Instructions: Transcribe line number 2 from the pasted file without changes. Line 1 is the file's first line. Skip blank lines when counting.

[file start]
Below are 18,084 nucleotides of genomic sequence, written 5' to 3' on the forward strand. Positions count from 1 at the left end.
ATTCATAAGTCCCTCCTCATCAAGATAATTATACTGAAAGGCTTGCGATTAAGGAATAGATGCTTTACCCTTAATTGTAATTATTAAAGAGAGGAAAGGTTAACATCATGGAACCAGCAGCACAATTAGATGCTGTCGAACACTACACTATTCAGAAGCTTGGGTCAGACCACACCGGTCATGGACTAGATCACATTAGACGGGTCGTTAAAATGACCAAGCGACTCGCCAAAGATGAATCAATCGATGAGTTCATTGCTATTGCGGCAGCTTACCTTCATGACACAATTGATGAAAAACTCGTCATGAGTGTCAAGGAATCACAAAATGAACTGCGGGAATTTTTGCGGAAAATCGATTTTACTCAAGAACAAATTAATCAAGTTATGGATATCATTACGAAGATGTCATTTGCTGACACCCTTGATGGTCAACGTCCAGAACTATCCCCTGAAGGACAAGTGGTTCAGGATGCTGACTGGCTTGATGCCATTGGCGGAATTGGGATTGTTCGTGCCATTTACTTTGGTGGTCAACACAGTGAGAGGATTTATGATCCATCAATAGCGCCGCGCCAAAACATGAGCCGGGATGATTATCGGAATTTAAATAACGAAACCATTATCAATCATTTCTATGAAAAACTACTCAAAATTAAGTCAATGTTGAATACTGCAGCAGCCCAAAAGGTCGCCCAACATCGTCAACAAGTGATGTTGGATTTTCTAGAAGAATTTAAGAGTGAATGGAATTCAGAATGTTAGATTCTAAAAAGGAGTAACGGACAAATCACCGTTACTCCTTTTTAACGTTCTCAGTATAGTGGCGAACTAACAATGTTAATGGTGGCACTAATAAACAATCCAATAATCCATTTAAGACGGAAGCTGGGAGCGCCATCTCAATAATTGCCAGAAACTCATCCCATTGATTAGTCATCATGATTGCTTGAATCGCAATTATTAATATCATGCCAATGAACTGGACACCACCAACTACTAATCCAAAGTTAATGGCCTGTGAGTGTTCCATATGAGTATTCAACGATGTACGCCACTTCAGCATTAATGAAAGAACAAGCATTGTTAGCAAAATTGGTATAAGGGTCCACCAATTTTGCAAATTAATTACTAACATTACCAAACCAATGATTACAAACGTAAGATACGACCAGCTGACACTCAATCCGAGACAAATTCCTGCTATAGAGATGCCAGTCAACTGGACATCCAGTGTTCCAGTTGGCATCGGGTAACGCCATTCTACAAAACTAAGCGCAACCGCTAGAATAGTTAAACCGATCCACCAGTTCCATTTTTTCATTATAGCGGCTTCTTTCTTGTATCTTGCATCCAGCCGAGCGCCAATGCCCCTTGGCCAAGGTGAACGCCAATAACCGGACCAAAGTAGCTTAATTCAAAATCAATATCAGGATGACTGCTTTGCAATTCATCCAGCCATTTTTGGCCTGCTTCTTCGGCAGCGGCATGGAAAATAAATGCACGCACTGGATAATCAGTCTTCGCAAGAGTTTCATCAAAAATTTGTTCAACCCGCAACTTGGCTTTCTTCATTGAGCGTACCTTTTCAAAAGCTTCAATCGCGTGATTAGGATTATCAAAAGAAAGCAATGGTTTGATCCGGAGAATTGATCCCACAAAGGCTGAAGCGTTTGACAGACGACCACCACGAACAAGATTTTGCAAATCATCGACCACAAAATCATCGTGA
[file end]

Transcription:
ATTCATAAGTCCCTCCTCATCAAGATAATTATACTGAAAGGCTTGCGATTAAGGAATAGATGCTTTACCCTTAATTGTAATTATTAAAGAGAGGAAAGGTTAACATCATGGAACCAGCAGCACAATTAGATGCTGTCGAACACTACACTATTCAGAAGCTTGGGTCAGACCACACCGGTCATGGACTAGATCACATTAGACGGGTCGTTAAAATGACCAAGCGACTCGCCAAAGATGAATCAATCGATGAGTTCATTGCTATTGCGGCAGCTTACCTTCATGACACAATTGATGAAAAACTCGTCATGAGTGTCAAGGAATCACAAAATGAACTGCGGGAATTTTTGCGGAAAATCGATTTTACTCAAGAACAAATTAATCAAGTTATGGATATCATTACGAAGATGTCATTTGCTGACACCCTTGATGGTCAACGTCCAGAACTATCCCCTGAAGGACAAGTGGTTCAGGATGCTGACTGGCTTGATGCCATTGGCGGAATTGGGATTGTTCGTGCCATTTACTTTGGTGGTCAACACAGTGAGAGGATTTATGATCCATCAATAGCGCCGCGCCAAAACATGAGCCGGGATGATTATCGGAATTTAAATAACGAAACCATTATCAATCATTTCTATGAAAAACTACTCAAAATTAAGTCAATGTTGAATACTGCAGCAGCCCAAAAGGTCGCCCAACATCGTCAACAAGTGATGTTGGATTTTCTAGAAGAATTTAAGAGTGAATGGAATTCAGAATGTTAGATTCTAAAAAGGAGTAACGGACAAATCACCGTTACTCCTTTTTAACGTTCTCAGTATAGTGGCGAACTAACAATGTTAATGGTGGCACTAATAAACAATCCAATAATCCATTTAAGACGGAAGCTGGGAGCGCCATCTCAATAATTGCCAGAAACTCATCCCATTGATTAGTCATCATGATTGCTTGAATCGCAATTATTAATATCATGCCAATGAACTGGACACCACCAACTACTAATCCAAAGTTAATGGCCTGTGAGTGTTCCATATGAGTATTCAACGATGTACGCCACTTCAGCATTAATGAAAGAACAAGCATTGTTAGCAAAATTGGTATAAGGGTCCACCAATTTTGCAAATTAATTACTAACATTACCAAACCAATGATTACAAACGTAAGATACGACCAGCTGACACTCAATCCGAGACAAATTCCTGCTATAGAGATGCCAGTCAACTGGACATCCAGTGTTCCAGTTGGCATCGGGTAACGCCATTCTACAAAACTAAGCGCAACCGCTAGAATAGTTAAACCGATCCACCAGTTCCATTTTTTCATTATAGCGGCTTCTTTCTTGTATCTTGCATCCAGCCGAGCGCCAATGCCCCTTGGCCAAGGTGAACGCCAATAACCGGACCAAAGTAGCTTAATTCAAAATCAATATCAGGATGACTGCTTTGCAATTCATCCAGCCATTTTTGGCCTGCTTCTTCGGCAGCGGCATGGAAAATAAATGCACGCACTGGATAATCAGTCTTCGCAAGAGTTTCATCAAAAATTTGTTCAACCCGCAACTTGGCTTTCTTCATTGAGCGTACCTTTTCAAAAGCTTCAATCGCGTGATTAGGATTATCAAAAGAAAGCAATGGTTTGATCCGGAGAATTGATCCCACAAAGGCTGAAGCGTTTGACAGACGACCACCACGAACAAGATTTTGCAAATCATCGACCACAAAATCATCGTGA